The Mission of John the Baptist

By Wayne S. Walker

There are those who affirm that everything which Jesus taught during his personal ministry on earth, and for that matter nearly everything in the books of Matthew, Mark, Luke, and John, are merely explanations of the Old Testament law, thus pertaining only to the Jews and not applicable to us today. One of the main arguments made by these teachers is that nothing new could be introduced until after Jesus died on the cross and the New Testament was revealed on Pentecost. This would mean that Jesus could not make known any of the conditions of his will while alive, and also that John the Baptist, Jesus’ forerunner, could not have said anything relating to the new covenant that God was going to make.
In fact, it is claimed that both John and Jesus only prepared the Jews for the coming kingdom by simply calling them back to the original intent and purpose of the law of Moses. It is true that John and Jesus lived and died while the old covenant was still in force. But does this necessarily mean that all their teaching had to expound nothing but the Old Testament law? Or is it possible that some of their teaching might also point directly to the New Testament and its provisions for our salvation? “There was a man sent from God, whose name was John. This man came for a witness, to bear witness of the Light, that all through him might believe. He was not that Light, but was sent to bear witness of that Light” (John 1:6-8). What was the mission of John the Baptist? Was it to bear witness of the old law or to bear witness of the Light of Christ? In other words, did John just come to remind people of the old or to prepare them for the new?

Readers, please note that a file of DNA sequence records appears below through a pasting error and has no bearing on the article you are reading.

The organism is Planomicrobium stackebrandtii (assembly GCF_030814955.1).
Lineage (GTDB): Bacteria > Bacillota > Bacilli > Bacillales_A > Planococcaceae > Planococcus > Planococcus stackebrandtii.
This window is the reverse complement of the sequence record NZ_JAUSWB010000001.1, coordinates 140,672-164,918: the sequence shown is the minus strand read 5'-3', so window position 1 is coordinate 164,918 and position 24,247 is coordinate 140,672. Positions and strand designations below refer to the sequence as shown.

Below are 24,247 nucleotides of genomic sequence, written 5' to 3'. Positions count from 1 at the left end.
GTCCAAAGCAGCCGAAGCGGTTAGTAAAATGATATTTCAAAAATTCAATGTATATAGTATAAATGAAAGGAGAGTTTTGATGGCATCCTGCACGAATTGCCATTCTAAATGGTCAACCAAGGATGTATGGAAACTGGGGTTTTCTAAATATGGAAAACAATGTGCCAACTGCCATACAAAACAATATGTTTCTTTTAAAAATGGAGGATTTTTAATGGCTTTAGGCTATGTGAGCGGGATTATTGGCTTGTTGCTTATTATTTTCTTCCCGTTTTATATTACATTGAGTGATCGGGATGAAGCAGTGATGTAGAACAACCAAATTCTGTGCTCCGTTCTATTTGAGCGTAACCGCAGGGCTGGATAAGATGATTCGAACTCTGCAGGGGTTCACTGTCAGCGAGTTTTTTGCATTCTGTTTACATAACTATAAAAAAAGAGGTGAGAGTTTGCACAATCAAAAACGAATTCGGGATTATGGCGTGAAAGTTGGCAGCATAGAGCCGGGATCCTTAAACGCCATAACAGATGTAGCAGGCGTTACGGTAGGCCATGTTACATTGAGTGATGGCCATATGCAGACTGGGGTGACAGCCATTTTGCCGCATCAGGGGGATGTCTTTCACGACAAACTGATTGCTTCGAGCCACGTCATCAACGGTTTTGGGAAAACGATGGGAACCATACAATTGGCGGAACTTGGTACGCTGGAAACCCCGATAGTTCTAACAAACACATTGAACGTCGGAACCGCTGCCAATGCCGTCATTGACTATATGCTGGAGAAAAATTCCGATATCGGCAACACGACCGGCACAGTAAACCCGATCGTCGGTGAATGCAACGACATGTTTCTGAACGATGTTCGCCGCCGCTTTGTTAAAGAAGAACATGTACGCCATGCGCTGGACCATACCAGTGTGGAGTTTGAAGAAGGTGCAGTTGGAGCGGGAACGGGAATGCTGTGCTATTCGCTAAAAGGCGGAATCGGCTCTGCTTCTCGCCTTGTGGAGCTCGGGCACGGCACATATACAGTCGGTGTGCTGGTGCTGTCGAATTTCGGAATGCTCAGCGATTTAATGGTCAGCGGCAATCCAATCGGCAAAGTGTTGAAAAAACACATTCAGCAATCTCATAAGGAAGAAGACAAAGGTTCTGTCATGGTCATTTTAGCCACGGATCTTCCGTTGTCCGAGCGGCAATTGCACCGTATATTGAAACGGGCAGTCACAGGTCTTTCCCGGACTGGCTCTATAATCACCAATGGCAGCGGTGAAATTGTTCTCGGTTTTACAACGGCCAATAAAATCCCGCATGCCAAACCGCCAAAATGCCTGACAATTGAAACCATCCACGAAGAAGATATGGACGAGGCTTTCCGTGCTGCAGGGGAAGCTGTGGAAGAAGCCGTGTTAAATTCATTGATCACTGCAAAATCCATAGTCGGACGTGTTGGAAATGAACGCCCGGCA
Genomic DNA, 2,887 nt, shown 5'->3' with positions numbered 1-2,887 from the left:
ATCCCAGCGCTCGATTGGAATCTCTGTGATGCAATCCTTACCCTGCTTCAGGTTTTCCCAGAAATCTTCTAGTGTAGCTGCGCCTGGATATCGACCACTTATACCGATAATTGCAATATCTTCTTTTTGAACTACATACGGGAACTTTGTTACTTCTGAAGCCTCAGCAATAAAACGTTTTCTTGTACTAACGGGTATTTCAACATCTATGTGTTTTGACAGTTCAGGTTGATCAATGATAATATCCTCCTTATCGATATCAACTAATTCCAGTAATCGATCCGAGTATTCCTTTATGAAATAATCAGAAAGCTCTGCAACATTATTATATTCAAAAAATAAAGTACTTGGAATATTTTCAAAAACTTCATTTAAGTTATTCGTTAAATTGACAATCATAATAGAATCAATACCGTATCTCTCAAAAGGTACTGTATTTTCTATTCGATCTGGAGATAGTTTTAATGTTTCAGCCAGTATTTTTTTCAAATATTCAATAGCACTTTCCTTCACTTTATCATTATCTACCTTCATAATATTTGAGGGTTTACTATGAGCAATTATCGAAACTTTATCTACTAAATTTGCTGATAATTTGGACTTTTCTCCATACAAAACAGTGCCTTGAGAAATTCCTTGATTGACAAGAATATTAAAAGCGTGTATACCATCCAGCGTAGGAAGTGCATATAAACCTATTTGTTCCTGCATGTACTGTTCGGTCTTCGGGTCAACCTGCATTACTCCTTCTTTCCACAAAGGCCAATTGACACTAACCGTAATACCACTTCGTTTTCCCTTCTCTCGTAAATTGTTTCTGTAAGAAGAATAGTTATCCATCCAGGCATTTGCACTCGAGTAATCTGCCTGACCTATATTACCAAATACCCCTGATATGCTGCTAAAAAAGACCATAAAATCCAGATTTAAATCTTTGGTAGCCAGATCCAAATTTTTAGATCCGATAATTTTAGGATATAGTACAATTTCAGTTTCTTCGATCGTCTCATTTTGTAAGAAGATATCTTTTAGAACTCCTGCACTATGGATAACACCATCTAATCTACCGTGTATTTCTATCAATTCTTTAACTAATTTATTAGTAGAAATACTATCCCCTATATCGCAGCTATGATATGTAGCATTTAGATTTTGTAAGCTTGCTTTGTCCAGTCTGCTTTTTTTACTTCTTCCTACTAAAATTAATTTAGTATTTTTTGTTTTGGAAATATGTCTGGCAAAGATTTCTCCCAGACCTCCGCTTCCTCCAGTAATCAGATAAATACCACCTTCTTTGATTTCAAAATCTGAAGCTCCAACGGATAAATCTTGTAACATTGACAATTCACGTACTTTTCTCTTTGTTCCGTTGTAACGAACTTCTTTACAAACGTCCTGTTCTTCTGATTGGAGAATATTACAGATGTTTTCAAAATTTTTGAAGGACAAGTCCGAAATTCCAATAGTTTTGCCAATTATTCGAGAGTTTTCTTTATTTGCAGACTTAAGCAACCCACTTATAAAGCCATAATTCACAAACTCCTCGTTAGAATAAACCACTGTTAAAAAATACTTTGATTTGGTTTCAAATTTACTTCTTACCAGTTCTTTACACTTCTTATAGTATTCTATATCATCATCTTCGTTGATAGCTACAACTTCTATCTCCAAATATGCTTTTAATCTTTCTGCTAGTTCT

To begin, John’s coming signaled the beginning of “preaching the kingdom of God.” Old Testament prophets had prophesied about the kingdom of God, but Jesus said, “And the law and the prophets were until John. Since that time the kingdom of God has been preached, and everyone is pressing into it” (Luke 16:16). This does not mean that the law actually ended or that the kingdom came with John. The point is that with the coming of John there is something different, something new, in stark contrast to the law and the prophets. This was more than just another prophecy of the kingdom like those of the Old Testament prophets. Of course, the gospel had been preached to Abraham in promise (Gal. 3:8). And the Old Testament prophets had prophesied of the gospel in the coming of Christ and his kingdom (1 Pet. 1:10-11). However, Jesus’ statement means that, up until John the Baptist, the law of Moses was preached, but after John came, the emphasis was no longer on the law of Moses. Rather, it was on the coming kingdom of God. Thus, the preaching of John, and of Jesus after him, was primarily the kingdom of God or the church of our Lord, not the old law.

Next, it was prophesied that John would be a preparatory messenger of the covenant. “‘Behold, I send My messenger, and he will prepare the way before Me. And the Lord, whom you seek, will suddenly come to His temple, even the Messenger of the covenant, in whom you delight. Behold, He is coming,’ says the Lord of hosts” (Mal. 3:1). The “Messenger of the covenant” apparently refers to Christ, who came to establish the new covenant (Heb. 8:6-13). So again the question is raised, did Christ come just to teach the Old Testament law to the Jews, or to bring something different? And the point here is that John was to be the messenger to prepare the way before Christ. So here it is affirmed that John’s work had to do with the new covenant, not the old one. To accomplish this purpose, it was prophesied that John would come in the spirit and power of Elijah (Mal. 4:5-6). The Jews apparently were looking for Elijah to be literally raised from the dead as a sign of the Messiah’s coming. Some even today believe that Elijah or someone like him will arise to signal the second coming of Christ. However, the New Testament indicates that this prophecy found its fulfillment in John the Baptist (see Matt. 11:13-14; 17:10-13; Luke 1:17). John said that he was not Elijah (John 1:21). He was not literally Elijah raised from the dead. He was like Elijah in many ways, but he was not Elijah himself. Why is this important? Elijah was a prophet of the Old Testament, but John was a messenger of the Christ who would bring in the New Testament.